That's it for CoH just now. Expect to hear more.

Tony: 0
Me: 2

Meanwhile, elsewhere... Ack!
Our recent long run of Descent came to a close on Sunday. Regular readers will probably remember that it had fallen to us to save the world after our previous heroic victory had delivered it, neatly wrapped, to another common-or-garden megavillain with the usual plans of total domination of what remained after the all-too-familiar mass carnage. I'd expected Andy to want to take his chance to win a heroic victory himself, but he had other ideas.

The result doesn't bear much examination, if only because our efforts were so feeble. Our brave party of heroes took the wrong turning, with the result that we attacked some very strong monsters with the minimum of loot (you might remember I talked a couple of weeks ago about the levelling-up effect inherent in the different grades of treasure). Andy pulled some fancy footwork to get past our fighters to attack the weaker heroes, and we were trashed without getting past the 1st room. So much for saving the world then.

We're going to take a break from Descent for a wee while now, but we'll be back.

Andy: 1
Useless no-marks: 0

We finished off with this old favourite: Dave had never played before; and Andy was interested in seeing how it worked with more than 4 players. Dave took to Settlers as quickly as he'd taken to Descent, and he made a good showing too, which just goes to show that the game's merits aren't overrated even as it becomes as achingly familiar to adventure gamers as family boardgamers are to the general public. It wasn't going to be Dave's day for a newb's upset though.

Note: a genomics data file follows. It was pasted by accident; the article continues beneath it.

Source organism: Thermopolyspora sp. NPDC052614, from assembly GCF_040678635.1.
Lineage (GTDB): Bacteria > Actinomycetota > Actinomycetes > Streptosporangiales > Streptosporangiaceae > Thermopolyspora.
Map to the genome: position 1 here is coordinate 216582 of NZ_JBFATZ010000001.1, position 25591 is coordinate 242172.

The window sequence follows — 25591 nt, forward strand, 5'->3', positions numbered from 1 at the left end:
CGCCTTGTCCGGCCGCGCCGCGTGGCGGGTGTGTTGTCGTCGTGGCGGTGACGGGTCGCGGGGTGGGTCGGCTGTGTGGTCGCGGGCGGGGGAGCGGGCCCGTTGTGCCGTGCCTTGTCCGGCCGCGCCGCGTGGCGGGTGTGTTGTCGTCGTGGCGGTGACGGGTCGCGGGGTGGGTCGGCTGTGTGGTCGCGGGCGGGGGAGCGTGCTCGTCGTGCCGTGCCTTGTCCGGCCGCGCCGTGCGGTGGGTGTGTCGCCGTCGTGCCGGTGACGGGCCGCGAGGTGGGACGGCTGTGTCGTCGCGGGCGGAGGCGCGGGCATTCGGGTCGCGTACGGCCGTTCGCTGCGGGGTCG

It wasn't going to be my day though. Left with a tricky choice of regions I just couldn't find a fit I liked the look of, and ended up with one which was somehow worse than what I'd imagined it could be- I had neither sheep nor grain in my initial setup. I didn't expect to get far, and I expectations were fulfilled.

Tony meanwhile followed a by now familiar tactic of going for a quick city; Andy followed his example; and Donald grabbed the longest road which he held onto despite Dave's best efforts (and my dashed hopes). As the midgame drew to a close, the other 4 were poised neck and neck around 7 while I trailed, hoping to pull off a coup with both the longest road and the largest army to surprise everyone. It was not to be though. Tony hit 8VP, enabling me to explain to Dave the importance of an all-out trade embargo, as you do. But before it could bite, Tony stole the longest road, to win with an unexpected 2VP leap. Gutted! But a good show by Tony.

Tony: 1
The other mugs: 0

Over the weekend
Andy: 1
Dave: 0
Donald: 0
Tony: 1
Me: 2